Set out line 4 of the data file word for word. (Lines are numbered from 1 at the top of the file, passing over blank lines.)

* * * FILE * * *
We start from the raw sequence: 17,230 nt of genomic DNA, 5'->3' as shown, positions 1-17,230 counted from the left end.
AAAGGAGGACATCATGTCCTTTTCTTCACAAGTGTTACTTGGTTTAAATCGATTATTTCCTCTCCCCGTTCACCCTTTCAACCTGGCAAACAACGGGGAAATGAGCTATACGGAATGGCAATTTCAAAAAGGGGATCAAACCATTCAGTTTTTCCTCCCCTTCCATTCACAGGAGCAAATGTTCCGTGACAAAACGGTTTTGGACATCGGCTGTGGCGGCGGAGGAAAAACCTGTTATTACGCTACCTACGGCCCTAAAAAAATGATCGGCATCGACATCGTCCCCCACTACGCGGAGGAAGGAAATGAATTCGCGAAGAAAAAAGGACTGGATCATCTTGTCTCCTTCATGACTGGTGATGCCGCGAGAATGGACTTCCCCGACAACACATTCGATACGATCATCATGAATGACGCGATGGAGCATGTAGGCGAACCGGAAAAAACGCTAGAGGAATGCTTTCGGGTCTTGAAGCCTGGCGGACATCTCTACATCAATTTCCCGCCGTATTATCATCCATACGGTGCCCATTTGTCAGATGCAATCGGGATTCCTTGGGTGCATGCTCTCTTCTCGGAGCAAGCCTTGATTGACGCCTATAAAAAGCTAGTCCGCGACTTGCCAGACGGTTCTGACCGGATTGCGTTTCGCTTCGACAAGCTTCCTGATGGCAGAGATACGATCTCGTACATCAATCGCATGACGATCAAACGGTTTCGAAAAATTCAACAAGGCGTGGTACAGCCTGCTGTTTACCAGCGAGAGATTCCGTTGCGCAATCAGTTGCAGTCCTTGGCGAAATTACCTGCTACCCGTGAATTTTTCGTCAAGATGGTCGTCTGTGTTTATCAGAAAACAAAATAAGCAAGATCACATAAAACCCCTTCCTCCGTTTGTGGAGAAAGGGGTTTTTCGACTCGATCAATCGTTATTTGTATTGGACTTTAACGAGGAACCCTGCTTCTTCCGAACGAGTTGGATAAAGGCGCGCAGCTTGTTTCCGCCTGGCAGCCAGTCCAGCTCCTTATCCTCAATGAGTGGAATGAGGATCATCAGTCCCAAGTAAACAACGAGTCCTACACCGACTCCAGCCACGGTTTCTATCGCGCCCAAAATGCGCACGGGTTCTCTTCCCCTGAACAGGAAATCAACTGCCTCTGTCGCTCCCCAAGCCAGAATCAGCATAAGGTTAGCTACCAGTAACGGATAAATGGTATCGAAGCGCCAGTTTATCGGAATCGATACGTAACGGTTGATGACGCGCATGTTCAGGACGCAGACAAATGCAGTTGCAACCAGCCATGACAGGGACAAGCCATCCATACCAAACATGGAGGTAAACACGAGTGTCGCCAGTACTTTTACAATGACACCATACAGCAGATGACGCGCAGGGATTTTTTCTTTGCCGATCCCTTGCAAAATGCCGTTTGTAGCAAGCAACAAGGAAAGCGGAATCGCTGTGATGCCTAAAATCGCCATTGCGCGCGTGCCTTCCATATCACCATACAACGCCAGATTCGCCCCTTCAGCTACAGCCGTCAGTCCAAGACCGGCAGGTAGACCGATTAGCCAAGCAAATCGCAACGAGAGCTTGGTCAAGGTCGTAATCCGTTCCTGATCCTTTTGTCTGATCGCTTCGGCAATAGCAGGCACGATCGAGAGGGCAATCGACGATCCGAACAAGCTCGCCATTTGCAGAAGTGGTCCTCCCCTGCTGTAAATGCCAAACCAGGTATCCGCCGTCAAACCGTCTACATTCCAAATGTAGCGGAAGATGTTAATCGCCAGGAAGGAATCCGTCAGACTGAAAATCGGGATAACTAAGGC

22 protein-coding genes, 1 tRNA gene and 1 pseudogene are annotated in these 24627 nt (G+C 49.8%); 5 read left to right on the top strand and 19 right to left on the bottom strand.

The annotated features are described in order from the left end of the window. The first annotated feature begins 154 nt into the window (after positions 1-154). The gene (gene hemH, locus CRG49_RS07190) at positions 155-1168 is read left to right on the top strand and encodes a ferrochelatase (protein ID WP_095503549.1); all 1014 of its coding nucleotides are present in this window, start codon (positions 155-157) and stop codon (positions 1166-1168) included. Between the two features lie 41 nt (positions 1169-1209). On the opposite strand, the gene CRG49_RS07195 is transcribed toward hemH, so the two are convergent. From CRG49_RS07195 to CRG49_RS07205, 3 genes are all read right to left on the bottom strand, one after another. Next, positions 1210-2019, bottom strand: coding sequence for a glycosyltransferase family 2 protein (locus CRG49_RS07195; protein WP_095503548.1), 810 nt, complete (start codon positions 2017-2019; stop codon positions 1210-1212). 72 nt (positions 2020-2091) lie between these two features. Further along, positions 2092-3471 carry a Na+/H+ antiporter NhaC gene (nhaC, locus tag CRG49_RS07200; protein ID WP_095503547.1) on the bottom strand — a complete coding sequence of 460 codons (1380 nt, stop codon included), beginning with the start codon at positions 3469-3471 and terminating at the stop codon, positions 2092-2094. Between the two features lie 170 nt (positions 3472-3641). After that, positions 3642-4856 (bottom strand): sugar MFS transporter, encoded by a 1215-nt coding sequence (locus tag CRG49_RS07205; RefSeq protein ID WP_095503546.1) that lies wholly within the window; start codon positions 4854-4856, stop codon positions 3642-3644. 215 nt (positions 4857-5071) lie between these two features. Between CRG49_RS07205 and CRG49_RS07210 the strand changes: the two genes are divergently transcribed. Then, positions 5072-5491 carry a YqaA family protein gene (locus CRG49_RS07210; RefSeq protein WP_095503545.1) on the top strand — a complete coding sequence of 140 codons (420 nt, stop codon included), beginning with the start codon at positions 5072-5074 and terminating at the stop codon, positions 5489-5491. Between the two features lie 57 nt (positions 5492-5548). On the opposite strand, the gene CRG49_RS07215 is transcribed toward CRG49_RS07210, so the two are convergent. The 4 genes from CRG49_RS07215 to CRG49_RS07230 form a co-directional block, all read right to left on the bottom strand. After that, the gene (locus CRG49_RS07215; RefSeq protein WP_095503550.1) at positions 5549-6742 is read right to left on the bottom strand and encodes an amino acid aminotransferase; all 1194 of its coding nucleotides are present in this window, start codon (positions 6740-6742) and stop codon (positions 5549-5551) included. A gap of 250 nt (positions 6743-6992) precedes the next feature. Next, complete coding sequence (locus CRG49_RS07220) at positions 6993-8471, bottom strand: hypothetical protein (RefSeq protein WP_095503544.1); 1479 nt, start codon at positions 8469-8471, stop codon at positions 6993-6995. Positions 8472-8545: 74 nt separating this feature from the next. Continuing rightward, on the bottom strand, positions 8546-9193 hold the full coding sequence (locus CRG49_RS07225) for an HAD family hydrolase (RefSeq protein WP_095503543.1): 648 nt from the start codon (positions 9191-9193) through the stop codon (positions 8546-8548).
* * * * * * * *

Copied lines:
The annotated features are described in order from the left end of the window. The first annotated feature begins 154 nt into the window (after positions 1-154). The gene (gene hemH, locus CRG49_RS07190) at positions 155-1168 is read left to right on the top strand and encodes a ferrochelatase (protein ID WP_095503549.1); all 1014 of its coding nucleotides are present in this window, start codon (positions 155-157) and stop codon (positions 1166-1168) included. Between the two features lie 41 nt (positions 1169-1209). On the opposite strand, the gene CRG49_RS07195 is transcribed toward hemH, so the two are convergent. From CRG49_RS07195 to CRG49_RS07205, 3 genes are all read right to left on the bottom strand, one after another. Next, positions 1210-2019, bottom strand: coding sequence for a glycosyltransferase family 2 protein (locus CRG49_RS07195; protein WP_095503548.1), 810 nt, complete (start codon positions 2017-2019; stop codon positions 1210-1212). 72 nt (positions 2020-2091) lie between these two features. Further along, positions 2092-3471 carry a Na+/H+ antiporter NhaC gene (nhaC, locus tag CRG49_RS07200; protein ID WP_095503547.1) on the bottom strand — a complete coding sequence of 460 codons (1380 nt, stop codon included), beginning with the start codon at positions 3469-3471 and terminating at the stop codon, positions 2092-2094. Between the two features lie 170 nt (positions 3472-3641). After that, positions 3642-4856 (bottom strand): sugar MFS transporter, encoded by a 1215-nt coding sequence (locus tag CRG49_RS07205; RefSeq protein ID WP_095503546.1) that lies wholly within the window; start codon positions 4854-4856, stop codon positions 3642-3644. 215 nt (positions 4857-5071) lie between these two features. Between CRG49_RS07205 and CRG49_RS07210 the strand changes: the two genes are divergently transcribed. Then, positions 5072-5491 carry a YqaA family protein gene (locus CRG49_RS07210; RefSeq protein WP_095503545.1) on the top strand — a complete coding sequence of 140 codons (420 nt, stop codon included), beginning with the start codon at positions 5072-5074 and terminating at the stop codon, positions 5489-5491. Between the two features lie 57 nt (positions 5492-5548). On the opposite strand, the gene CRG49_RS07215 is transcribed toward CRG49_RS07210, so the two are convergent. The 4 genes from CRG49_RS07215 to CRG49_RS07230 form a co-directional block, all read right to left on the bottom strand. After that, the gene (locus CRG49_RS07215; RefSeq protein WP_095503550.1) at positions 5549-6742 is read right to left on the bottom strand and encodes an amino acid aminotransferase; all 1194 of its coding nucleotides are present in this window, start codon (positions 6740-6742) and stop codon (positions 5549-5551) included. A gap of 250 nt (positions 6743-6992) precedes the next feature. Next, complete coding sequence (locus CRG49_RS07220) at positions 6993-8471, bottom strand: hypothetical protein (RefSeq protein WP_095503544.1); 1479 nt, start codon at positions 8469-8471, stop codon at positions 6993-6995. Positions 8472-8545: 74 nt separating this feature from the next. Continuing rightward, on the bottom strand, positions 8546-9193 hold the full coding sequence (locus CRG49_RS07225) for an HAD family hydrolase (RefSeq protein WP_095503543.1): 648 nt from the start codon (positions 9191-9193) through the stop codon (positions 8546-8548).